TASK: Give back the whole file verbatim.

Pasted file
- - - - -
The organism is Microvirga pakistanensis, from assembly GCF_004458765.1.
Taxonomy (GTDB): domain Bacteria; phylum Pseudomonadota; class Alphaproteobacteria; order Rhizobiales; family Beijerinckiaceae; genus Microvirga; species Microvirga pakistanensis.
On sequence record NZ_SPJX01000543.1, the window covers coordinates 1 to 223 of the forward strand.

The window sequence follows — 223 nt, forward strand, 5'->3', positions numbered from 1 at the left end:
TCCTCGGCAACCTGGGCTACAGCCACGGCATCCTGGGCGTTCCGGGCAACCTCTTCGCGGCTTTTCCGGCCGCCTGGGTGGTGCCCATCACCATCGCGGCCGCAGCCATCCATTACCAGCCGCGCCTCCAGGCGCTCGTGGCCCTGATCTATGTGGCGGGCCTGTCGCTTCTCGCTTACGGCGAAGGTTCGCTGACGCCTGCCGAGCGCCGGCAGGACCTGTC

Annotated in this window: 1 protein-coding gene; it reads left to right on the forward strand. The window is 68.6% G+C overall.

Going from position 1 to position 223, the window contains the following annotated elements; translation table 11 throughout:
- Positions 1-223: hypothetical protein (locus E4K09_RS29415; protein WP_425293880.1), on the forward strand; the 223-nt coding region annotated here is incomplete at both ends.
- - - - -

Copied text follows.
The organism is Microvirga pakistanensis, from assembly GCF_004458765.1.
Taxonomy (GTDB): domain Bacteria; phylum Pseudomonadota; class Alphaproteobacteria; order Rhizobiales; family Beijerinckiaceae; genus Microvirga; species Microvirga pakistanensis.
On sequence record NZ_SPJX01000543.1, the window covers coordinates 1 to 223 of the forward strand.

The window sequence follows — 223 nt, forward strand, 5'->3', positions numbered from 1 at the left end:
TCCTCGGCAACCTGGGCTACAGCCACGGCATCCTGGGCGTTCCGGGCAACCTCTTCGCGGCTTTTCCGGCCGCCTGGGTGGTGCCCATCACCATCGCGGCCGCAGCCATCCATTACCAGCCGCGCCTCCAGGCGCTCGTGGCCCTGATCTATGTGGCGGGCCTGTCGCTTCTCGCTTACGGCGAAGGTTCGCTGACGCCTGCCGAGCGCCGGCAGGACCTGTC

Annotated in this window: 1 protein-coding gene; it reads left to right on the forward strand. The window is 68.6% G+C overall.

Going from position 1 to position 223, the window contains the following annotated elements; translation table 11 throughout:
- Positions 1-223: hypothetical protein (locus E4K09_RS29415; protein WP_425293880.1), on the forward strand; the 223-nt coding region annotated here is incomplete at both ends.